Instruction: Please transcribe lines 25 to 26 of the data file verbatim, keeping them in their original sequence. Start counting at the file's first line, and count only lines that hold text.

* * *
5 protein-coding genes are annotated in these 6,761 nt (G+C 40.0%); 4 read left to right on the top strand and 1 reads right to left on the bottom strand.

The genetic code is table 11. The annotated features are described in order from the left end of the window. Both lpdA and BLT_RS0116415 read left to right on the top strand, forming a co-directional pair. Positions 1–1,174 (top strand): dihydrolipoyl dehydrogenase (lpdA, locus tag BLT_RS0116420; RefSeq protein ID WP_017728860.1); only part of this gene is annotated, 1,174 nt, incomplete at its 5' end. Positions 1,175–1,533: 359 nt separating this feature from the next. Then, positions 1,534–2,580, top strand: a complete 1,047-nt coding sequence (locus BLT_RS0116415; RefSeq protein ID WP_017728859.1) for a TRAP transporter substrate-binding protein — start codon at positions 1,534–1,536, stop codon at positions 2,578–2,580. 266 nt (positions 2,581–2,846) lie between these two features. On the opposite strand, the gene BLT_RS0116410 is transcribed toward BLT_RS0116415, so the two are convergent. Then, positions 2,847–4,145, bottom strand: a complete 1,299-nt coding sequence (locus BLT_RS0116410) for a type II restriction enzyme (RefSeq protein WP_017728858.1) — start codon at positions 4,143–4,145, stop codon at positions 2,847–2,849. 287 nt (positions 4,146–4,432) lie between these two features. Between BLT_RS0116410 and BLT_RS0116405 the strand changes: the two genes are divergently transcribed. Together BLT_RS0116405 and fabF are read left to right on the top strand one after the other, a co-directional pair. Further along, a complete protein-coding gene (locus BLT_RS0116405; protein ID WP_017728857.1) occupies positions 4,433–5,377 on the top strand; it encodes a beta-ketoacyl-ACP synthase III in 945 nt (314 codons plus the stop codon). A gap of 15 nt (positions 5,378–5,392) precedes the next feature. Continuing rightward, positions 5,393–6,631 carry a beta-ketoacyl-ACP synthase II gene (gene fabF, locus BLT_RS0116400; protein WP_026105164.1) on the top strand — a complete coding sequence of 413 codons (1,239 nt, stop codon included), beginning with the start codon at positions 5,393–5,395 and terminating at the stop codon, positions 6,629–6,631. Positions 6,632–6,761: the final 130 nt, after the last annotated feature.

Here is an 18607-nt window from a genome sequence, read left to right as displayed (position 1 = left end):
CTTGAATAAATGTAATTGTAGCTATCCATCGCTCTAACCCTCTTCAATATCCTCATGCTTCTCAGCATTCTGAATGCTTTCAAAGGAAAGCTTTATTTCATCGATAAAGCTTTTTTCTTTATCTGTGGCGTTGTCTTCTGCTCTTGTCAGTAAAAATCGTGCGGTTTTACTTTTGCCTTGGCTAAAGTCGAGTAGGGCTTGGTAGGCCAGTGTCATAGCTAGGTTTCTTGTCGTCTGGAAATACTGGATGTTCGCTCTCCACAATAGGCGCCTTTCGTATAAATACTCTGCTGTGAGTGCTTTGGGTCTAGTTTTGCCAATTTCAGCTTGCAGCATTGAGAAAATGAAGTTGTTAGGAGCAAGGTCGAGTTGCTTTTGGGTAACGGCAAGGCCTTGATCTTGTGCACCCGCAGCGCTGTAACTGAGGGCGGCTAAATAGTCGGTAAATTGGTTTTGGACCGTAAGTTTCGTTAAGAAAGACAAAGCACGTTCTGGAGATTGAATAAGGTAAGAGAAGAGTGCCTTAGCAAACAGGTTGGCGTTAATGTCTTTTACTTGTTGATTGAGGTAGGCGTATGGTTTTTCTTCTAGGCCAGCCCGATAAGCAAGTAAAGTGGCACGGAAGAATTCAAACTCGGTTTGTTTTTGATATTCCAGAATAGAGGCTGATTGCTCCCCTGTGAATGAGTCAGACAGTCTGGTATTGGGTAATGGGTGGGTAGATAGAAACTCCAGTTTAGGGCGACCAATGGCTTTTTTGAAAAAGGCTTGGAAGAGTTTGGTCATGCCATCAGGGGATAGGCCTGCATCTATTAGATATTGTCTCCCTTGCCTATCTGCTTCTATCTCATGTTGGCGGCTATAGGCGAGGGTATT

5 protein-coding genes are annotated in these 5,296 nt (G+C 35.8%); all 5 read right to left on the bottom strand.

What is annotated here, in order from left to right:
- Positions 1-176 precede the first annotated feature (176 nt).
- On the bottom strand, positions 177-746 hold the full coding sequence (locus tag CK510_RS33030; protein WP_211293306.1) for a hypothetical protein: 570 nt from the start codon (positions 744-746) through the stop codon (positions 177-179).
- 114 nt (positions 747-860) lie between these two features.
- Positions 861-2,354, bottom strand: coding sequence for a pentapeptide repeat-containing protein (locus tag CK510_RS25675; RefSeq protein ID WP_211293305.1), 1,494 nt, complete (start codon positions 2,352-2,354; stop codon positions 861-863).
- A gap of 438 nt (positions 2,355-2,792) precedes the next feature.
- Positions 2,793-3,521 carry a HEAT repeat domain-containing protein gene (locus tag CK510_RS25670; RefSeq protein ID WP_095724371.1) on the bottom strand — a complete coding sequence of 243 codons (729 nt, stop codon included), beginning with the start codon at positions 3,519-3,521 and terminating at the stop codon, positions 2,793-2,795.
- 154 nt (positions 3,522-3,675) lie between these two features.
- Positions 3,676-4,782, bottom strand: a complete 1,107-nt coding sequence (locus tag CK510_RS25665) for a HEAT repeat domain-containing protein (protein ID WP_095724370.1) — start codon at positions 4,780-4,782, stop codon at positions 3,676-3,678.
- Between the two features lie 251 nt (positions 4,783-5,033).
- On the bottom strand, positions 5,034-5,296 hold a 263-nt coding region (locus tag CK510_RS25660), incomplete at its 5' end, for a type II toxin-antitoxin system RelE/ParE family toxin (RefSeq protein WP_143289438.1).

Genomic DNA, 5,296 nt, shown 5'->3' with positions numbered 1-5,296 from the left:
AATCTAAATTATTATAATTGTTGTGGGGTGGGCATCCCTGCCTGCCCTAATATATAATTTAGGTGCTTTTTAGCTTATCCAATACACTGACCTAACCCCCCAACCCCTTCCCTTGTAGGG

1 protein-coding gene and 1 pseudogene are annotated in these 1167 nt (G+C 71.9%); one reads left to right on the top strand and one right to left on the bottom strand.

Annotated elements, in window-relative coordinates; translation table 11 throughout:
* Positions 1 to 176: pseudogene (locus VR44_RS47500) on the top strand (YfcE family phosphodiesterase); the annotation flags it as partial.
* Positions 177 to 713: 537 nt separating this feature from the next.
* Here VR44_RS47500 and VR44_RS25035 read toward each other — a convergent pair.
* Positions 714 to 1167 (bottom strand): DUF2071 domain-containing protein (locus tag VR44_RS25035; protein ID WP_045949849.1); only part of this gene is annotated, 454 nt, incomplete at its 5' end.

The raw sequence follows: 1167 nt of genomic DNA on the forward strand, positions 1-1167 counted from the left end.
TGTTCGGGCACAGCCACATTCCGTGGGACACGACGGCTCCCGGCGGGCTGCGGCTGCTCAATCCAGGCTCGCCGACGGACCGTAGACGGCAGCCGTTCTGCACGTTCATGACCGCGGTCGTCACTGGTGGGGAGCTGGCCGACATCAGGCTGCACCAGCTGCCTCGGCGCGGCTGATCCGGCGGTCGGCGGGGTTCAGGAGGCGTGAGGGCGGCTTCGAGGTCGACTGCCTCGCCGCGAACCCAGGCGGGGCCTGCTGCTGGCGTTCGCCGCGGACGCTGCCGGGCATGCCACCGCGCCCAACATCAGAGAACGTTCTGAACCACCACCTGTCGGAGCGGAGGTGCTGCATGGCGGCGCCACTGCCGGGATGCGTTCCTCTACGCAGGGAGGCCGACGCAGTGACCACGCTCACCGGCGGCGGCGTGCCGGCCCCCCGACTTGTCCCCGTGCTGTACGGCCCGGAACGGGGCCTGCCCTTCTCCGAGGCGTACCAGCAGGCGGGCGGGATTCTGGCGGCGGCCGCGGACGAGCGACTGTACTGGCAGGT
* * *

The raw sequence follows: 1167 nt of genomic DNA on the forward strand, positions 1-1167 counted from the left end.
TGTTCGGGCACAGCCACATTCCGTGGGACACGACGGCTCCCGGCGGGCTGCGGCTGCTCAATCCAGGCTCGCCGACGGACCGTAGACGGCAGCCGTTCTGCACGTTCATGACCGCGGTCGTCACTGGTGGGGAGCTGGCCGACATCAGGCTGCACCAGCTGCCTCGGCGCGGCTGATCCGGCGGTCGGCGGGGTTCAGGAGGCGTGAGGGCGGCTTCGAGGTCGACTGCCTCGCCGCGAACCCAGGCGGGGCCTGCTGCTGGCGTTCGCCGCGGACGCTGCCGGGCATGCCACCGCGCCCAACATCAGAGAACGTTCTGAACCACCACCTGTCGGAGCGGAGGTGCTGCATGGCGGCGCCACTGCCGGGATGCGTTCCTCTACGCAGGGAGGCCGACGCAGTGACCACGCTCACCGGCGGCGGCGTGCCGGCCCCCCGACTTGTCCCCGTGCTGTACGGCCCGGAACGGGGCCTGCCCTTCTCCGAGGCGTACCAGCAGGCGGGCGGGATTCTGGCGGCGGCCGCGGACGAGCGACTGTACTGGCAGGT